Bringing in a distraction in the space like the child’s favourite book, soft toy or moving to a different setting helps them deflect from the tantrum mood.

This method works best for younger kids who, are able to easily switch from one mood to another due to shorter attention spans.

For instance, if you are in a shop, and the child pushes for a new toy, you can enthusiastically switch gears by saying, “Hey, have a look at these pretty colour boxes. Do you want to take one home?”

When the tantrum stops, try initiating conversations with your child about their feelings, how you felt and invite them to co-create solutions for minimising the outbursts for the future.

Comfort your child:

Throwing tantrums could also be a way for your child to express/vent their emotions, particularly frustration and anger.

If the child is feeling overwhelmed, comfort your child with a hug or any other expression of your love and affection.

This will act as a reassurance that you care for them, and you are there to help them till they are able to regulate their emotions.

In case, the child is resisting physical touch, wait for their emotions to clear up instead of pushing it.

Acknowledging your child’s emotions can be another way of giving them the comfort they are seeking from you.

For example — if your child is upset about not being able to watch their favourite cartoon, acknowledging it may sound like, “I know it’s very upsetting when you cannot watch your favourite cartoon but would you like to play some fun games with me?”

For an older child, you can also suggest some self-calming activities like deep breathing or gentle music to help them settle down whilst they are throwing tantrums, and understand their emotions.

Help them process emotions:

While growing up, often a child uses tantrums as a way to communicate their needs or their emotions — anger, frustration, sadness — due to a lack of sense of control.

Helping your child learn to label their emotions could be the first step in calming them down.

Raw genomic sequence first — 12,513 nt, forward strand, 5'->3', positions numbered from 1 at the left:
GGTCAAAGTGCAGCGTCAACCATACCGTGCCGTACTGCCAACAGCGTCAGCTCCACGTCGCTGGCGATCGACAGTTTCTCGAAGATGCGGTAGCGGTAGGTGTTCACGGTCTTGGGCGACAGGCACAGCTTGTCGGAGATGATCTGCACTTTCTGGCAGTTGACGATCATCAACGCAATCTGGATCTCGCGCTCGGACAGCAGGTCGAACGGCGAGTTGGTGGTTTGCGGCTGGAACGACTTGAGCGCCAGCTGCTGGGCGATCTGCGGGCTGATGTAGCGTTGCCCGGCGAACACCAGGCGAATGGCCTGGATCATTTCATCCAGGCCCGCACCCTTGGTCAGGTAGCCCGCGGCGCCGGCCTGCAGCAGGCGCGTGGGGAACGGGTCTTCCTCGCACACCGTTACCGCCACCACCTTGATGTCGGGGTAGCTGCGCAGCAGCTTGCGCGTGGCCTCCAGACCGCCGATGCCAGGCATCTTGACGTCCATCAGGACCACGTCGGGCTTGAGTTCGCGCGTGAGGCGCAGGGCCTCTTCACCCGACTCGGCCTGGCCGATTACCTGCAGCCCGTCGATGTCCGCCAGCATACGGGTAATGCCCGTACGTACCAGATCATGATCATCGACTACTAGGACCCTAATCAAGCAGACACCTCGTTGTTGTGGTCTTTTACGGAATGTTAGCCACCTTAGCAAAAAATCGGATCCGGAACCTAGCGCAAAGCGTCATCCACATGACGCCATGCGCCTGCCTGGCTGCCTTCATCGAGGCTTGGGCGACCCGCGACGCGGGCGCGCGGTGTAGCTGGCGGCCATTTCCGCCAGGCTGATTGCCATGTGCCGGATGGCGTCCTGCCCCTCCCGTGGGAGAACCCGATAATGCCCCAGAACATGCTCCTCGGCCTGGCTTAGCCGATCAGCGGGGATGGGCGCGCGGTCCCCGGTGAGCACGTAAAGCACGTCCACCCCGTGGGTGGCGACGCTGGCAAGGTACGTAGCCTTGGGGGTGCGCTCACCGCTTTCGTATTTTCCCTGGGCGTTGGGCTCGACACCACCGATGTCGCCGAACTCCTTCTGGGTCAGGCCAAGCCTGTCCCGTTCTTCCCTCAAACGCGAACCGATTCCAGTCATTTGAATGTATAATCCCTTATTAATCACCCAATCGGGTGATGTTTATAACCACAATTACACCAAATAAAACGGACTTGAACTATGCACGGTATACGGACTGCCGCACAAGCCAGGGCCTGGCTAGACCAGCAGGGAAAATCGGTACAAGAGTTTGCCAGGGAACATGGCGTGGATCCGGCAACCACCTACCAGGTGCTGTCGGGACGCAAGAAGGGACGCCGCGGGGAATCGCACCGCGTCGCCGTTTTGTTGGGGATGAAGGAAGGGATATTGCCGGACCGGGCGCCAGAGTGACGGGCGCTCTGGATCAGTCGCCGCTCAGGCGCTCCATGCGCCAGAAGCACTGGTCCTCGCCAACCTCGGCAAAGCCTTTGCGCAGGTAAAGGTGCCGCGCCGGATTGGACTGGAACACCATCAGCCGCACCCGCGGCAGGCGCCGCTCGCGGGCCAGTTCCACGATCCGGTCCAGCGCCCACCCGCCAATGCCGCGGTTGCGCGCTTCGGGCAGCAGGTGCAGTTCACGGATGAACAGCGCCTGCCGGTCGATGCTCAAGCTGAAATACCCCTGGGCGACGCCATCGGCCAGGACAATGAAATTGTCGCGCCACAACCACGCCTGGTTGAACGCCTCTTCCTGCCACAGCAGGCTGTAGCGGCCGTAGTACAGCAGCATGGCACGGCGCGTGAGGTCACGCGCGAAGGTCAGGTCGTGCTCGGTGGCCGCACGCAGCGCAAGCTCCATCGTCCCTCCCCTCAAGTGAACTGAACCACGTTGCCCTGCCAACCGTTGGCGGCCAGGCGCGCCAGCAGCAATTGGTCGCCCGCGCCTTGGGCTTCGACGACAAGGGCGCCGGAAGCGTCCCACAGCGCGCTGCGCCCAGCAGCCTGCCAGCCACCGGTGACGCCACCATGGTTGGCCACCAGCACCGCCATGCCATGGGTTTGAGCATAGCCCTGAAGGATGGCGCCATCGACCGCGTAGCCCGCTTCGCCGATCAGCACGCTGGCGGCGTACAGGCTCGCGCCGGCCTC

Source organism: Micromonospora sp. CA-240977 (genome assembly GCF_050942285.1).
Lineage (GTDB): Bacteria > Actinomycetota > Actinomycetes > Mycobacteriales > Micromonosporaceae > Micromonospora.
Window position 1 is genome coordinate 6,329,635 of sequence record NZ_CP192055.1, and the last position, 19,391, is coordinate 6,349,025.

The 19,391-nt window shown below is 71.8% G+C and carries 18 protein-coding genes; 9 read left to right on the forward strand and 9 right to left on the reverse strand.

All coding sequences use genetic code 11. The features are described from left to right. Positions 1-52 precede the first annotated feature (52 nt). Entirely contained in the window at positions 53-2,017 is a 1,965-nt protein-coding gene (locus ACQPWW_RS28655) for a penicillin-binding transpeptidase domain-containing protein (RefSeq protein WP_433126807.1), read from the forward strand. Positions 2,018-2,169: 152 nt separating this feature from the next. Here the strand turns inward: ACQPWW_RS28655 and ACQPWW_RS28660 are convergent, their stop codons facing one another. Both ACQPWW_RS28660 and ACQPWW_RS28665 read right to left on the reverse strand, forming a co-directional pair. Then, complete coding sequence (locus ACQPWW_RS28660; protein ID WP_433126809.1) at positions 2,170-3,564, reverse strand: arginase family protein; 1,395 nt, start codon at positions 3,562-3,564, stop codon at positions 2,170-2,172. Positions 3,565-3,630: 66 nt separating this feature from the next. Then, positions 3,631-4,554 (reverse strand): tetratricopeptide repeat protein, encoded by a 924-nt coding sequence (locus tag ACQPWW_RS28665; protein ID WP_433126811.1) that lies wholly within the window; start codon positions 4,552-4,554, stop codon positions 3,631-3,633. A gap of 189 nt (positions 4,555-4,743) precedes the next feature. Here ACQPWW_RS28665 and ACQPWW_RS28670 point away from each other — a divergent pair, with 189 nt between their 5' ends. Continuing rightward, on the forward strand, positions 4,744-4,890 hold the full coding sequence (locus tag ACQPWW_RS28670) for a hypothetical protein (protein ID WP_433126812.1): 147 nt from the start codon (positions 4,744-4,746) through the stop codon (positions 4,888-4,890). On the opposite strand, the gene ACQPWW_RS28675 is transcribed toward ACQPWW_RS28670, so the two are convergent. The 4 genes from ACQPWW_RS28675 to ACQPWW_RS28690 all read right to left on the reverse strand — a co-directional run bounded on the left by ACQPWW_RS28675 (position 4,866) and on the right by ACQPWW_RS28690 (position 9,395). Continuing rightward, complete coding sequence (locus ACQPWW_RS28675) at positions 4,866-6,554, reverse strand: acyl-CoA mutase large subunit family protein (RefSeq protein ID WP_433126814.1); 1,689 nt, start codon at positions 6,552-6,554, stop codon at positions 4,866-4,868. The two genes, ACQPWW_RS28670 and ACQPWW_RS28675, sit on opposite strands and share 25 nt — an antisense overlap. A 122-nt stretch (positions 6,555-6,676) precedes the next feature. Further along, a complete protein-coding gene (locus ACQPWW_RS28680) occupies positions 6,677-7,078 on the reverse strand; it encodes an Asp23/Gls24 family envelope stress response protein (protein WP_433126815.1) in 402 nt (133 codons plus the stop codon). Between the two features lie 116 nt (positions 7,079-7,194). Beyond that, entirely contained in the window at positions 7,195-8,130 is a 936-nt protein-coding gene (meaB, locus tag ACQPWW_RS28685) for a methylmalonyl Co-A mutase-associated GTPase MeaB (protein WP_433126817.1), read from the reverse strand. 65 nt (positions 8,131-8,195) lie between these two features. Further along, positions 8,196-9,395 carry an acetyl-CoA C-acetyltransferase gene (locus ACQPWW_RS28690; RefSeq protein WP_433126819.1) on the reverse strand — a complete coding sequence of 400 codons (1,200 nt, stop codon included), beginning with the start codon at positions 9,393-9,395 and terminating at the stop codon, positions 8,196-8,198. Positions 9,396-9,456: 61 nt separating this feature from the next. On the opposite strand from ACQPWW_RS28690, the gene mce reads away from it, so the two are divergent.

Give words to them to express themselves like, “I see you are upset because your toy is broken.”

The second step could be reassuring them that you understand their needs and are willing to give them autonomy with some decisions.

For instance, if you are going to shop clothes with your child, you can tell them, “I know you love choosing your own clothes, would you help pick between the red one or the green one?”

However, with matters regarding your child’s safety, you can have a firm approach, but share the reason and offer an alternative like,

“I understand it’s fun to climb ladders, but this one is for when you are older. Instead, would you like to come to see-saw with me?”

You can also support your child in growing a hobby – gardening, music, painting etc. that could give them a sense of achievement while being a therapeutic indulgence for when they feel overwhelmed.


Tantrums and emotional outbursts by children are completely normal and shouldn’t be taken personally as a reflection on your parenting.

Parents and teachers should remember that it’s them who need to act maturely in the situation since the child is still growing. Further, losing your temper, as a parent or educator, is never an option.

Try being as calm as you can with your child through this phase as they grow up and learn to improve their coping and communication skills. The outbursts will tend to fade away as they are able to better manage their emotional regulation.